Bradley, 19, is from Swansea, Wales, UK. His first Life Is Strange experience came from watching a YouTube video of someone playing the game, too, and it’s one he likely won’t forget anytime soon.
“I didn't play the game myself until after seeing the full game on YouTube, but from just watching it I became emotionally invested in everything going on as if I was a part of it. I was rooting for Max and Chloe to find Rachel and was heartbroken when you find out the truth.”
He then goes on to recount more of what he remembers and how it affected him.
“I was left feeling horrified seeing Kate up on that roof. I felt happy just seeing Max and Chloe reunite their friendship as the game went on. And then when I got to the ending, when I saw it for the first time, I cried. I cried so hard like I had never done before for a video game. In fact, I think Life Is Strange is the only video game that has made me cry, and that's because Dontnod did a fantastic job of creating great characters you connect with and a great story you find yourself getting invested in. Even when I played the game and knew what was coming, it didn't change a thing, as I still had those exact emotions from start to finish.”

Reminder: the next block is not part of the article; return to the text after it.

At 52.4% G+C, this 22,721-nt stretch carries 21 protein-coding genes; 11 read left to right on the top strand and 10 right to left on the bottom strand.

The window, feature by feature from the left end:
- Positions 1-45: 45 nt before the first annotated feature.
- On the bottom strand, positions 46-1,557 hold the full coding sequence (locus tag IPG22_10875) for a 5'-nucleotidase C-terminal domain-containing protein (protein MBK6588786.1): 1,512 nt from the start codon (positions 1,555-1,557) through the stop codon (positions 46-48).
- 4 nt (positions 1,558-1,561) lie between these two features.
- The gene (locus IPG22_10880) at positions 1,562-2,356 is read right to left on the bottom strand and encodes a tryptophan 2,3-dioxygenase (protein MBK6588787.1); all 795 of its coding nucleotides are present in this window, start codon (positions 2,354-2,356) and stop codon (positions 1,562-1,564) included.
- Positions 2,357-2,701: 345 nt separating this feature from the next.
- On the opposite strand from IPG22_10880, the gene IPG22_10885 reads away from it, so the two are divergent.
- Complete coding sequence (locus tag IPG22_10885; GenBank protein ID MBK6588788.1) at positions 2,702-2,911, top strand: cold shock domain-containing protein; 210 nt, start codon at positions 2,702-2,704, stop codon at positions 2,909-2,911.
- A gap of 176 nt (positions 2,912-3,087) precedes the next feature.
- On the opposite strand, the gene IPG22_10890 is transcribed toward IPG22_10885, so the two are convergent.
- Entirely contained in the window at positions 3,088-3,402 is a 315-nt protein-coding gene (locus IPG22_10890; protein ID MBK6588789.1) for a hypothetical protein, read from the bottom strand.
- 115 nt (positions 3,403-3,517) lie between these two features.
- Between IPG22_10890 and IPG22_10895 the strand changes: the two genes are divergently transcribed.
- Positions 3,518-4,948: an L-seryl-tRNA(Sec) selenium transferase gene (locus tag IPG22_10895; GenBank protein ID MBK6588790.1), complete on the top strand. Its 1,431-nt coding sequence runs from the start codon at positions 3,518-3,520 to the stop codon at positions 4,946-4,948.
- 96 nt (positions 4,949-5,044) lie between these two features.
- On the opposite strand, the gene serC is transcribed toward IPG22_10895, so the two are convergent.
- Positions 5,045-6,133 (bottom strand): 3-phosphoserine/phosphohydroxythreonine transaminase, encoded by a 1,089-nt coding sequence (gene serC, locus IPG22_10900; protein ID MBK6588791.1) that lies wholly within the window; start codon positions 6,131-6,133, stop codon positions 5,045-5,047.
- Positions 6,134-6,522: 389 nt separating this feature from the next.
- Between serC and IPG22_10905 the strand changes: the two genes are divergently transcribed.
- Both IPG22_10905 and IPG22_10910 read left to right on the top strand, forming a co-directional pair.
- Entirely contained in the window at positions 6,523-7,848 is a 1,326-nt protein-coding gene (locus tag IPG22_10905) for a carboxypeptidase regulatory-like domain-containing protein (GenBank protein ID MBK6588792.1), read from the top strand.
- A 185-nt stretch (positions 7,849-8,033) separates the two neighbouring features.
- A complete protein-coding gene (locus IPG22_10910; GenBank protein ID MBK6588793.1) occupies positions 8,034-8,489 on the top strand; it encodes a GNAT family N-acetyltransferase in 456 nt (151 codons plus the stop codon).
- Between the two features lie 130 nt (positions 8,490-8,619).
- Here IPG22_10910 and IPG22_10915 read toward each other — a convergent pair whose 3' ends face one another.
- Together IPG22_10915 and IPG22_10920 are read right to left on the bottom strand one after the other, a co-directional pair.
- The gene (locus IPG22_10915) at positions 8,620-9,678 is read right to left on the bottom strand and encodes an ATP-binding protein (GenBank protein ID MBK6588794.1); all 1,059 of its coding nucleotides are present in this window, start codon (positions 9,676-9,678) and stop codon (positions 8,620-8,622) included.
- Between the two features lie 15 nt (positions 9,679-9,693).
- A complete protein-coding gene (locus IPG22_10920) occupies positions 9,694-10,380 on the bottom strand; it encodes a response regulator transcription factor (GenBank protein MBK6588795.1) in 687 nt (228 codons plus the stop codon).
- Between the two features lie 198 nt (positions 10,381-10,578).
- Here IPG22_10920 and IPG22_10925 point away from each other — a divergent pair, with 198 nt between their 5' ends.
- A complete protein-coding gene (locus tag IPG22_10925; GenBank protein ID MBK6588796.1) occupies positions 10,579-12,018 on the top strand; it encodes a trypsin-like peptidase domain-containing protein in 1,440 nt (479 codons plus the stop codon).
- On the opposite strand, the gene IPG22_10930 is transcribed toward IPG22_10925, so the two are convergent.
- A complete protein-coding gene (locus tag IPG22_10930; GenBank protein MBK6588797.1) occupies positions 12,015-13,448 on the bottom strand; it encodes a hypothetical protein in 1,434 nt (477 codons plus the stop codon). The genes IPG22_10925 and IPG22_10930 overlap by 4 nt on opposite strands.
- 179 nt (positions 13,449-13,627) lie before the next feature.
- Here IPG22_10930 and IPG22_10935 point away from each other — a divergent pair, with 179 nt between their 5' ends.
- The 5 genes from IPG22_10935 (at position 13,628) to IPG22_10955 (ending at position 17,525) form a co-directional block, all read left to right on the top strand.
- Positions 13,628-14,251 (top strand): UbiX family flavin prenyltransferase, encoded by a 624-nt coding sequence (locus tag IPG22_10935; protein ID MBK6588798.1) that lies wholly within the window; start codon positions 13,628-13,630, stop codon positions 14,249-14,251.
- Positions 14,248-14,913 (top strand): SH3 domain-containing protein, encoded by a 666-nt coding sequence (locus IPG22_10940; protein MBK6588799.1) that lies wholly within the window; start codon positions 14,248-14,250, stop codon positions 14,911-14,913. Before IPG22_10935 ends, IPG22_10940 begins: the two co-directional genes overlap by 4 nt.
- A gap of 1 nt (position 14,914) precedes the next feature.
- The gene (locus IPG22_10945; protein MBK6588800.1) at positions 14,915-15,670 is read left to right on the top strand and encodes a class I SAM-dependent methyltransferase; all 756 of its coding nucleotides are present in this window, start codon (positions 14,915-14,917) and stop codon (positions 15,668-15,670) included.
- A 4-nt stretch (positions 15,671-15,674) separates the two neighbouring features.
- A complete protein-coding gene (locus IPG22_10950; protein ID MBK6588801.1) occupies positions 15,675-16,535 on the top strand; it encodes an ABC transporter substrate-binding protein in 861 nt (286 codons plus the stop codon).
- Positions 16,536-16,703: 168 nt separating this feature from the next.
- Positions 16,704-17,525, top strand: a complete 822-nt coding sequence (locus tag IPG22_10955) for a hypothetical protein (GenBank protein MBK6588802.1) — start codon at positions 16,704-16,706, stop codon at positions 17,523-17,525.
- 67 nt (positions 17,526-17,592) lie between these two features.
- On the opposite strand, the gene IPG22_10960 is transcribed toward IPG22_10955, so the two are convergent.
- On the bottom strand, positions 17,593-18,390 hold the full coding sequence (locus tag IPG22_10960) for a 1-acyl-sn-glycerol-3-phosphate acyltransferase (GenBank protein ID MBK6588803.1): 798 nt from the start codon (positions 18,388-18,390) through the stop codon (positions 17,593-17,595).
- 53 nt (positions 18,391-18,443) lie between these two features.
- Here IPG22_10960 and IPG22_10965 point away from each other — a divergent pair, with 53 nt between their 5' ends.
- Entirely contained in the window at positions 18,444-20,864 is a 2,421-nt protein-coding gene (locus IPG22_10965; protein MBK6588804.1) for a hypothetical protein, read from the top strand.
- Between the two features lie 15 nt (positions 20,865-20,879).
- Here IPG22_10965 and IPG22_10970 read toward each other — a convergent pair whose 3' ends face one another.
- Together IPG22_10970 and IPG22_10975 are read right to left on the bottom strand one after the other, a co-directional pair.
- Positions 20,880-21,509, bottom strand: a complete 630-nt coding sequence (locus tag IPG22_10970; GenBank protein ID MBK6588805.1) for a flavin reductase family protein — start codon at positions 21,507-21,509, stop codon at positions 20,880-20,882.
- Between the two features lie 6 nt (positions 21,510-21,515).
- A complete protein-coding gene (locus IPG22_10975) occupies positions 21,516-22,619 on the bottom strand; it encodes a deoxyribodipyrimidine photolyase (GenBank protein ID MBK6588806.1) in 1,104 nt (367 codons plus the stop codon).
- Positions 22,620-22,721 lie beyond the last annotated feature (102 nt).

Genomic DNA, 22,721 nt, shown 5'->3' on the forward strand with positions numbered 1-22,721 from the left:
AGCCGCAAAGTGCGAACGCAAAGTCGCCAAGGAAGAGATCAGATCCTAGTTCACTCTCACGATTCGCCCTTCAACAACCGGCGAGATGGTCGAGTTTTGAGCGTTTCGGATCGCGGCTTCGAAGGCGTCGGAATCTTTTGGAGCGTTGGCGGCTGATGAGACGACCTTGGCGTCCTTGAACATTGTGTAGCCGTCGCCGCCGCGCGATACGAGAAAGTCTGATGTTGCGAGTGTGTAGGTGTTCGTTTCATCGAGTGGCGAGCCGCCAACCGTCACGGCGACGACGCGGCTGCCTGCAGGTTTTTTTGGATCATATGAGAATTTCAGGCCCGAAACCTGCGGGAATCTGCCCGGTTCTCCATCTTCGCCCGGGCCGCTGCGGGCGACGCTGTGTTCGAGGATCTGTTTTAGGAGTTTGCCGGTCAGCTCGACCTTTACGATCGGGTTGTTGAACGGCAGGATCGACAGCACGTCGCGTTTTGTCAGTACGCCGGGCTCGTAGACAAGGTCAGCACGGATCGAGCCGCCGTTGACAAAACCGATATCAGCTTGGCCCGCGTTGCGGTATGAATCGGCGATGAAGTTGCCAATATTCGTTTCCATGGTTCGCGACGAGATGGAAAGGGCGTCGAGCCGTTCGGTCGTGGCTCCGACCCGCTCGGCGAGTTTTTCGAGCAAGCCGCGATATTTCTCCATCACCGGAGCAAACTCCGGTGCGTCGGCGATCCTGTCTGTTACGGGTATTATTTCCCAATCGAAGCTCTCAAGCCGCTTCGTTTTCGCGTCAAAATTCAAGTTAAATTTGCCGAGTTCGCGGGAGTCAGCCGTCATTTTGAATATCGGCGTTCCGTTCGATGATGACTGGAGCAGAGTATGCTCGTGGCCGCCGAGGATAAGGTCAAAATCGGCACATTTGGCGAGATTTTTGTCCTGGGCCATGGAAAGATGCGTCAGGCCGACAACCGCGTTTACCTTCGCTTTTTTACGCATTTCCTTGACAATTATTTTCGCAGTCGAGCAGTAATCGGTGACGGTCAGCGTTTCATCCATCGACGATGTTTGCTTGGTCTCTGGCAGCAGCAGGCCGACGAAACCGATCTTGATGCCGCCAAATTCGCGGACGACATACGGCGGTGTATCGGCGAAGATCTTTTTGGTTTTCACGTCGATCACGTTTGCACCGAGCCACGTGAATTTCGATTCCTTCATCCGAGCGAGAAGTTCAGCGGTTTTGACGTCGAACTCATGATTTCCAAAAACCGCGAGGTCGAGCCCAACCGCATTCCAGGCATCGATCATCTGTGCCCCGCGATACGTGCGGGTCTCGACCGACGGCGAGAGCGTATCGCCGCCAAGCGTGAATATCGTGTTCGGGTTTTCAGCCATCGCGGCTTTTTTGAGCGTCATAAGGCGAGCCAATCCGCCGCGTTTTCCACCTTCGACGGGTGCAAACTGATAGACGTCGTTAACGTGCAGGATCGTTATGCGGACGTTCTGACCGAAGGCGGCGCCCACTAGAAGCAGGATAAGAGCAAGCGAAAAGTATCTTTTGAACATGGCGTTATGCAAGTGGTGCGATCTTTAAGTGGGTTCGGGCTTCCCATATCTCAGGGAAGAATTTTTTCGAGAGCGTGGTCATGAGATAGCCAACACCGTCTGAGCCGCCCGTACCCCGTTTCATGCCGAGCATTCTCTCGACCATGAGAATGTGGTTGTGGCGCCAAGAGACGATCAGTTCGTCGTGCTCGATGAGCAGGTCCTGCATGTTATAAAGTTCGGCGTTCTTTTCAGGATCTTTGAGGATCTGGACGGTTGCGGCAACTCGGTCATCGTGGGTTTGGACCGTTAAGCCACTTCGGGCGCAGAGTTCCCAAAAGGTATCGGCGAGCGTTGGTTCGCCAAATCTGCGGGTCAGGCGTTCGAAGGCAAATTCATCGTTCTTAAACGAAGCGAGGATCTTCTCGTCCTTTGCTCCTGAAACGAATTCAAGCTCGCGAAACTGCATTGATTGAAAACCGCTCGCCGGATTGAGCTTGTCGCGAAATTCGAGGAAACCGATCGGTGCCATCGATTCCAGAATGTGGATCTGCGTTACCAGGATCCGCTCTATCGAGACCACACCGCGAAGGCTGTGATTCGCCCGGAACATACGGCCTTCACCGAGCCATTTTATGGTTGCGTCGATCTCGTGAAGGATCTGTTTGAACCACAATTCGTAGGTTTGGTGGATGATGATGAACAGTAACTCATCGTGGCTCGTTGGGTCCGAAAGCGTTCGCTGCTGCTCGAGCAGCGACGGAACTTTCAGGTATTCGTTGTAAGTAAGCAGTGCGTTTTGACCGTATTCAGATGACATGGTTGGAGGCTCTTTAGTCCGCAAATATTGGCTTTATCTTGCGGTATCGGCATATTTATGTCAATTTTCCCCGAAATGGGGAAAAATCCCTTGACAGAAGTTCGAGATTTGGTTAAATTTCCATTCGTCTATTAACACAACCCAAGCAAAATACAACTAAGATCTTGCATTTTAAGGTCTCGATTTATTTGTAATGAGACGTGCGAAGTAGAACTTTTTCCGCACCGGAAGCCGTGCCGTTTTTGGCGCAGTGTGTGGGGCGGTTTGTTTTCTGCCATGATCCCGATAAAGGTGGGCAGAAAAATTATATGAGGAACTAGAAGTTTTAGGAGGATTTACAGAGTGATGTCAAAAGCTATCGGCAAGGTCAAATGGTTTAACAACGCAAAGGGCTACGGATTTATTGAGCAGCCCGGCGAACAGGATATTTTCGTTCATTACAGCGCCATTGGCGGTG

Like others before him, Bradley has felt the effects of Life Is Strange more than he expected.
“I've made some amazing friends who I would never know existed if it wasn't for this amazing game. For hobbies, the Life Is Strange series helped me explore my creative side with making edits on my YouTube channel, EverydayGeek. I just loved the game and its characters so much that I watched other people's edits on the characters [and] that made me want to do the same.”
Before the Storm and Life Is Strange 2 have the same sort of feel to Bradley, albeit dealing with different topics, but he still holds the original dear to his heart. “I still very much love the original game six years later, and still find myself talking about new things about the game even after all this time. There is just so much to the original game I love that makes it special to me. From its story to its characters; the world the creators made to the wonderful soundtrack of the game, it's all special to me and has this great feeling of nostalgia every time I replay the game.”